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I feel your pain, and I'm also reluctant to spill out a ten-paragraph lecture in response to an incoherent single line question (although I often find myself doing just that). However, I think, at the end of the day, it's a matter of "the customer is always right", and the people asking the questions are, in this context, the customers. I've been in customer service my whole life, and one thing I've learned is that you can dictate terms to the customer, but the customer always has the right to walk away, so being too demanding can often be self-defeating.

It may be possible for iFixit to alleviate the situation by compelling the questioners to more specifically define the problem, or give specific symptoms of the problem (and not let them click "submit" until there is something in the field). I also agree with Machead3 that a FAQ, or some easy way for us to point questioners to a definitive answer to commonly-asked questions would be very useful. That way we can give a personal touch by stating, "Hi there questioner! Thanks for the question, and here's a link to what is probably the answer." So that way we're both personal, and yet saving time by not having to rehash something we've written a hundred times. I have to admit, I pretty much ignore "my backlight is out and I see a faint image" questions, because I just don't want to write the answer for that one again -- it gets to a point where it's just not fun anymore. If you pay me to do it, that's one thing, but if it's on my own time, I'm going to pick and choose the questions I feel like bothering with.

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So you know how when you type the title it has a completion bar? I think that would be a good thing to have for the answer body, as a step toward encouraging longer more descriptive answers.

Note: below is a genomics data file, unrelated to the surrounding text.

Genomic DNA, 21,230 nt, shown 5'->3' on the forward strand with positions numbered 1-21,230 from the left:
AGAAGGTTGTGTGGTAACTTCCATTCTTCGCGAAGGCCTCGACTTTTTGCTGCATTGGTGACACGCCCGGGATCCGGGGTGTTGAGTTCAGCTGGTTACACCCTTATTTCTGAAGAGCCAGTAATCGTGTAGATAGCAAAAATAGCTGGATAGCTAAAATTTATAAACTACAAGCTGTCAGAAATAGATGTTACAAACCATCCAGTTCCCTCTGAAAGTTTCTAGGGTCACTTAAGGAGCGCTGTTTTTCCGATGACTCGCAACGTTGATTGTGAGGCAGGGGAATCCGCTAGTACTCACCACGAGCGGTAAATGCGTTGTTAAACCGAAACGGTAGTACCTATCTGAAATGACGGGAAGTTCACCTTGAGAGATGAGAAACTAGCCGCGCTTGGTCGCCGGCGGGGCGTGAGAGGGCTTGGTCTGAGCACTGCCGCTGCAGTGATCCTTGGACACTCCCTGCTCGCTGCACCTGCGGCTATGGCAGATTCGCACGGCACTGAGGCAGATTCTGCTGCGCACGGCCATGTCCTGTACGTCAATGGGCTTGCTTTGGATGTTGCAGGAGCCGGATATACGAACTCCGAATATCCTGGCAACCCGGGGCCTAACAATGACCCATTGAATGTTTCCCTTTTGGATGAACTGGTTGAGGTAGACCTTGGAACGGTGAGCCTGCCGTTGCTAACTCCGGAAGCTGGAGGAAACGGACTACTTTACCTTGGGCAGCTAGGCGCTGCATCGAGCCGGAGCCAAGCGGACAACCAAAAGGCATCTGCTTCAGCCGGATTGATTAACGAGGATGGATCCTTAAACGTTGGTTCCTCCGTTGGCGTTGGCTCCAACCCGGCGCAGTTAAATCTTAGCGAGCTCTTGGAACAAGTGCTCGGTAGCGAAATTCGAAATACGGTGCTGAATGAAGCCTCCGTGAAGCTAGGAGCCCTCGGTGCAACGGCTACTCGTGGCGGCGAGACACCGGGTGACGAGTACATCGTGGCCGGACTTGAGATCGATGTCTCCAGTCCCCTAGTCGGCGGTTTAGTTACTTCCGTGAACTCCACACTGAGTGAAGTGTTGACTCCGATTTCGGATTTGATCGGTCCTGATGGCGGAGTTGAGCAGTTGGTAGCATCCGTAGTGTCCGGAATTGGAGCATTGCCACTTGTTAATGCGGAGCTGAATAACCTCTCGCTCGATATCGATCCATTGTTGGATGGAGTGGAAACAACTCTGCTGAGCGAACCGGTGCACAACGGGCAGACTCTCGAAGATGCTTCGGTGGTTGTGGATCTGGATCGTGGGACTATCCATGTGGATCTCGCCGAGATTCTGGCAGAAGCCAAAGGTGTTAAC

Also, suggestions would be good if they popped up when you were posting. Maybe with a list of common tags/issues and such.

Also maybe if when you hit ask a question, something asks you if you maybe want to search for your question before asking it.

Or maybe it's asking to much to have the site recognize common terms and ask the user to see some related posts?

Overall I think this is a good discussion that we're having, just as I stated before, if it gets to complicated or cumbersome, or the community members here are rude, then this will just alienate the askers.

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These are all good ideas that are possible to implement. What do the rest of you think? How can we point people at information that's already on the site?

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I don't think a mandatory length for questions is a good idea - sometimes you can accurately and concisely state a question without needing to reach a certain length. Requiring a certain length may cause users to type "blah blah blah etc etc" instead of adding real content.

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On a positive note, I think it would be good to have a pop-up for the best answers for your device immediately after entering the device. This pop-up would stick around until you have 100+ rep (or so).

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No, not requiring a length, but just a progress bar saying how good your question is, like how there already is with the title

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I do agree.

it is getting really annoying, answering questions like: i have dropped my iPhone, how can i fix it?